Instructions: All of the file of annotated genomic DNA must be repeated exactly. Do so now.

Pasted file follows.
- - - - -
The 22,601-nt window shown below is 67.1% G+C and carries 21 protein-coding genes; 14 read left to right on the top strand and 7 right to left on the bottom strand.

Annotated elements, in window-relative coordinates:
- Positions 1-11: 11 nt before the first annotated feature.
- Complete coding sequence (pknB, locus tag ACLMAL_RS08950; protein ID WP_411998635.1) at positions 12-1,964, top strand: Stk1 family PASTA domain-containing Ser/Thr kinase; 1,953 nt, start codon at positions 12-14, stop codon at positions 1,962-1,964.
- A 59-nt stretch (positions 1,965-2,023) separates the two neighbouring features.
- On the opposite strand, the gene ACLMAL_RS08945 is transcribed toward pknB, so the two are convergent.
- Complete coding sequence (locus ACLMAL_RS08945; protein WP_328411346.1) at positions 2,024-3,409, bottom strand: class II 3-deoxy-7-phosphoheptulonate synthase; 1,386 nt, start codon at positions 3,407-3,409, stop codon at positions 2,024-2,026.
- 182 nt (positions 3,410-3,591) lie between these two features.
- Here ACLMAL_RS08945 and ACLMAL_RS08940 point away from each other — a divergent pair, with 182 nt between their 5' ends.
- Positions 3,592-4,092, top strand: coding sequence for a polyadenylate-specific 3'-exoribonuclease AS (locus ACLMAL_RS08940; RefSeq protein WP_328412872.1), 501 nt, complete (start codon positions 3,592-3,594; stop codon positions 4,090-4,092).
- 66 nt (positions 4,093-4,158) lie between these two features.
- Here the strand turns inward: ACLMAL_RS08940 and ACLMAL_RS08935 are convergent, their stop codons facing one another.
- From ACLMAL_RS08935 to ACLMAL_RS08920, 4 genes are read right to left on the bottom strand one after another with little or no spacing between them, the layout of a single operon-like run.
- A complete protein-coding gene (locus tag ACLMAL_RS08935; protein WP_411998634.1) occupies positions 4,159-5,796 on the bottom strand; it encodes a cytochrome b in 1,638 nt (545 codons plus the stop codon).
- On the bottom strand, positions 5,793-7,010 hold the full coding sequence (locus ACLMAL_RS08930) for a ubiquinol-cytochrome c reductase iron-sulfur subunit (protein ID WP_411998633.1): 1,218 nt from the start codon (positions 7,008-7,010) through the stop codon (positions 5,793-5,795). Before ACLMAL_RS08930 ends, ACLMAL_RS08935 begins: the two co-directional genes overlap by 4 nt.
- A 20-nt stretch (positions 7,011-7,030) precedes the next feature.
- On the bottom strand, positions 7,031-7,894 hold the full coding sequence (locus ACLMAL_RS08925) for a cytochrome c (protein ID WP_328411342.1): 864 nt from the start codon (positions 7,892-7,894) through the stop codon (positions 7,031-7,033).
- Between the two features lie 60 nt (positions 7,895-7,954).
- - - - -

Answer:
The 22,601-nt window shown below is 67.1% G+C and carries 21 protein-coding genes; 14 read left to right on the top strand and 7 right to left on the bottom strand.

Annotated elements, in window-relative coordinates:
- Positions 1-11: 11 nt before the first annotated feature.
- Complete coding sequence (pknB, locus tag ACLMAL_RS08950; protein ID WP_411998635.1) at positions 12-1,964, top strand: Stk1 family PASTA domain-containing Ser/Thr kinase; 1,953 nt, start codon at positions 12-14, stop codon at positions 1,962-1,964.
- A 59-nt stretch (positions 1,965-2,023) separates the two neighbouring features.
- On the opposite strand, the gene ACLMAL_RS08945 is transcribed toward pknB, so the two are convergent.
- Complete coding sequence (locus ACLMAL_RS08945; protein WP_328411346.1) at positions 2,024-3,409, bottom strand: class II 3-deoxy-7-phosphoheptulonate synthase; 1,386 nt, start codon at positions 3,407-3,409, stop codon at positions 2,024-2,026.
- 182 nt (positions 3,410-3,591) lie between these two features.
- Here ACLMAL_RS08945 and ACLMAL_RS08940 point away from each other — a divergent pair, with 182 nt between their 5' ends.
- Positions 3,592-4,092, top strand: coding sequence for a polyadenylate-specific 3'-exoribonuclease AS (locus ACLMAL_RS08940; RefSeq protein WP_328412872.1), 501 nt, complete (start codon positions 3,592-3,594; stop codon positions 4,090-4,092).
- 66 nt (positions 4,093-4,158) lie between these two features.
- Here the strand turns inward: ACLMAL_RS08940 and ACLMAL_RS08935 are convergent, their stop codons facing one another.
- From ACLMAL_RS08935 to ACLMAL_RS08920, 4 genes are read right to left on the bottom strand one after another with little or no spacing between them, the layout of a single operon-like run.
- A complete protein-coding gene (locus tag ACLMAL_RS08935; protein WP_411998634.1) occupies positions 4,159-5,796 on the bottom strand; it encodes a cytochrome b in 1,638 nt (545 codons plus the stop codon).
- On the bottom strand, positions 5,793-7,010 hold the full coding sequence (locus ACLMAL_RS08930) for a ubiquinol-cytochrome c reductase iron-sulfur subunit (protein ID WP_411998633.1): 1,218 nt from the start codon (positions 7,008-7,010) through the stop codon (positions 5,793-5,795). Before ACLMAL_RS08930 ends, ACLMAL_RS08935 begins: the two co-directional genes overlap by 4 nt.
- A 20-nt stretch (positions 7,011-7,030) precedes the next feature.
- On the bottom strand, positions 7,031-7,894 hold the full coding sequence (locus ACLMAL_RS08925) for a cytochrome c (protein ID WP_328411342.1): 864 nt from the start codon (positions 7,892-7,894) through the stop codon (positions 7,031-7,033).
- Between the two features lie 60 nt (positions 7,895-7,954).